The Global EverGreening Alliance and Acorn, a Rabobank initiative, are developing a US$12.5 million land restoration programme for Nigeria. The programme aims to directly support 120,000 small scale farmers to restore over 200,000 hectares by supporting their transition to sustainable agriculture.
This project will form part of the Restore Africa Programme, which has already launched Restoring Land and Livelihoods across Eastern and Southern Africa in six South Eastern countries.
It is anticipated that the partnership will improve the livelihoods of more than 120,000 farming families, supporting more productive farming practices that are resilient to the impacts of climate change, while restoring over 200,000 hectares of degraded land using proven Evergreening practices such as Farmer Managed Natural Regeneration.
The project will also enhance carbon sinks, sequestering more than 5 million tonnes of carbon dioxide, and providing long-term revenue to farming communities from the sale of carbon credits.
Jelmer van de Mortel, head of Acorn, sees a lot of potential in the collaboration with the Global EverGreening Alliance:
“We are very excited to work with a reputable partner such as the Evergreening Alliance to improve the livelihoods and climate resilience of a large number of smallholder farmers in Nigeria through agroforestry and international carbon markets”
Improving smallholder livelihoods is key to Acorn, a Rabobank initiative connecting smallholder farmers that adopt appropriate agroforestry practices to the Voluntary Carbon Market (VCM). Acorn has developed a scalable, cost-efficient and Plan Vivo certified methodology to measure and monitor carbon sequestration on individual smallholder plots via remote sensing technology. The significant cost reductions in Monitoring, Reporting and Verification (MRV) and certification allows Acorn and its local implementation partners such as the Alliance to channel 80% of the carbon proceeds back to the farmers.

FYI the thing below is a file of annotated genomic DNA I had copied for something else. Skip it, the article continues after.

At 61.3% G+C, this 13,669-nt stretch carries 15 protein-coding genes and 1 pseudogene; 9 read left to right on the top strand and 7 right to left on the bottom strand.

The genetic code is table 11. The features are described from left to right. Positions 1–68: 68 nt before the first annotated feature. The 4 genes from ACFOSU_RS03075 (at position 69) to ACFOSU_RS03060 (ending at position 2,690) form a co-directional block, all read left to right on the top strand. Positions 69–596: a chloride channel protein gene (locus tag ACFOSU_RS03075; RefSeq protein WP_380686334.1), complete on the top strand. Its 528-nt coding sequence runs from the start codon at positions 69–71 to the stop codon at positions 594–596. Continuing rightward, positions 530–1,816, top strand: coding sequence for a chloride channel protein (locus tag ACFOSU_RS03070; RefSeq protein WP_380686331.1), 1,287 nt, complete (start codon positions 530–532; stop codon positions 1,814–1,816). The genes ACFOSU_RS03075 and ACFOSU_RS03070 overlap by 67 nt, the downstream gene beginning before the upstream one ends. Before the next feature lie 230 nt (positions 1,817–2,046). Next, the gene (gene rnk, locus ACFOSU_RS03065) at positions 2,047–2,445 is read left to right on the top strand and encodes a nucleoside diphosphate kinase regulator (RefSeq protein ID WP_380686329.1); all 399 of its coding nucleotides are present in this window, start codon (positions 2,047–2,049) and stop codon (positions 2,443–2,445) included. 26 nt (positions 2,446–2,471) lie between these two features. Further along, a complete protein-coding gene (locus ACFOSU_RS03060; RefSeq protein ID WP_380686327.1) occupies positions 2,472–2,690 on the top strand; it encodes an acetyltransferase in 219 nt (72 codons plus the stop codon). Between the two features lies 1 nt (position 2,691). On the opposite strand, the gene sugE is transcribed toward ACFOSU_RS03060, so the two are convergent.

The programme is being designed to run for 30 years and these projects will be implemented across elected areas in the following states: Adamawa, Plateau, Benue, Nasarawa, Ebonyi and Taraba.
At the heart of the project, GEA’s collaborative multi-stakeholder approach is to collectively build more productive and reliable farming and pastoral systems, to restore degraded landscapes and sustainably manage natural resources for all stakeholders. Further, it seeks to ensure resilient livelihoods across the most vulnerable communities, where food security is assured, ecosystems continue to thrive in the face of climate change, and the spread of natural resource-based conflict is prevented. Bringing together significant local capacity and technical expertise, and policy engagement at national and local levels, the program will scale-up from existing successful pilots to support climate-vulnerable smallholder farming communities in Nigeria to improve the productivity, reliability and resilience of food production systems in the region.
According to Chris Armitage, CEO of the Global EverGreening Alliance:
“Partnering with the Acorn programme of a large international food & agri bank like Rabobank, which has a track record of investing where it is most needed, allows us to take immediate action to scale-up proven-effective practices and support vulnerable rural communities on the ground. This program will demonstrate a commercially investable approach to community-led land restoration and will provide a critical foundation for similar efforts across the drylands of Sub-Saharan Africa.”
Details of the scaling of the programme were jointly announced at COP27, by Chris Armitage and Max Berkelmans of Acorn at the Event: Restore Africa: Turning Words into Action in the Nature Zone Pavilion.